Traveler’s Tip: How to survive China
We met very few independent travelers in China. In fact we were told repeatedly by others travelers along the way that traveling independent in China was near impossible. So in light of that we thought we would put together a quick Travelers tip post on how to survive China.
- Buy your ticket at the train station. Hostels and tour agencies always charge you a huge fee (sometimes 50-80 yuan) when it only costs them 2 yuan to take the public bus to and from the station.
- At the station there is a long row of ticket selling windows which are dedicated for particular destinations. There is always one window specifically for foreigners. The foreigner window tends to be the least used, sometimes at one far end, and can easily be identified by any other foreigners already in line!
- In practically every Chinese train station, every last sign will be completely in Chinese. In the event that you can not identify the Foreigners’ Ticket Window, simply go to the shortest line and attempt to buy your ticket there. Sometimes the teller will go ahead and sell it to you but most often they will tell you which number window you need to go to and send you away.
- There are three classes of Chinese trains: seats, hard sleepers and soft sleepers. For most backpackers, the hard sleeper is the most economical if not most comfortable. When buying your ticket you have the option of top, middle, or bottom bunk. Top is cheapest and offers a small amount of privacy (i.e people can not stare at you while you sleep) but you can not sit up in the top or middle bunks. The bottom bunk, most expensive, is thus designated the communal sitting area for everyone in your cabin, regardless of whether you are still sleeping there or not. Seats should be avoided for long or overnight journeys if at all possible. Soft sleepers have 4 bunks to a cabin but are only really worth the price about half the time. Check out seat61.com for more detailed information on classes.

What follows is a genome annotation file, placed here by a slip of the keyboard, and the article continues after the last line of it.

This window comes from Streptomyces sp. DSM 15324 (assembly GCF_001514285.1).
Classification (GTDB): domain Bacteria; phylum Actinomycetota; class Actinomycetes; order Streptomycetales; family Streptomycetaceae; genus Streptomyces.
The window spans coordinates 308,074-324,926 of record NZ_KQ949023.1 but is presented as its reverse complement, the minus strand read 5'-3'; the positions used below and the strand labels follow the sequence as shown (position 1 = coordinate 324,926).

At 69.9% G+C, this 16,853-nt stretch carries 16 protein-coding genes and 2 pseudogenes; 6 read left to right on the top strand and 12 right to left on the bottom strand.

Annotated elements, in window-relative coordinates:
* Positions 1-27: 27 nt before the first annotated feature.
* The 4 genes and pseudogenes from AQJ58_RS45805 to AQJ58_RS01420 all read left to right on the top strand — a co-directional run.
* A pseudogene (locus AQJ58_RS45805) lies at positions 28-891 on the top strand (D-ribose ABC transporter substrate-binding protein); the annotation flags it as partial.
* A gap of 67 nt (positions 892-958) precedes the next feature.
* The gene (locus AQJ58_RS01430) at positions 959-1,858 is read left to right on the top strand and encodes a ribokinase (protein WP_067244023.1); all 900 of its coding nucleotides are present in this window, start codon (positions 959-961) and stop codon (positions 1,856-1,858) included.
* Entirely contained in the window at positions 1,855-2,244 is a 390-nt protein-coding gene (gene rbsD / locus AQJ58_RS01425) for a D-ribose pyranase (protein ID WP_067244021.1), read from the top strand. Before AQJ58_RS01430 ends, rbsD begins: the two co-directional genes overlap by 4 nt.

- Always buy your train ticket 1-2 days before your journey. Otherwise the train will fill up and you will have to either take a sleeper bus or stay where you are for another day or two.
- Always double check your train ticket (departure date, destination, class) at the ticket counter. Once you walk away, the teller is no longer responsible for any errors they might have made. Once you receive your change and ticket, step to the side of the window and check it right there
- The staple food on trains in China is ramen soup. Every train is equipped with a hot water station at one end of every car. Be very careful as the water is near boiling when it shoots awkwardly from the spout.
- Stampeding aboard trains, planes, and buses seems to be a favorite Chinese pastime. Don’t be afraid to be tough and push your way through. While waiting to let everyone pass is a courteous practise at home, here it leaves you with footprints on your back, 15 people piling their stuff on your bed, and no place to put your backpack.
MONEY & COUNTERFEITS:
China has become very good at making fake goods and money. Always count your change before walking away from the business transaction. Check your large bills (everything over 20s) for authenticity.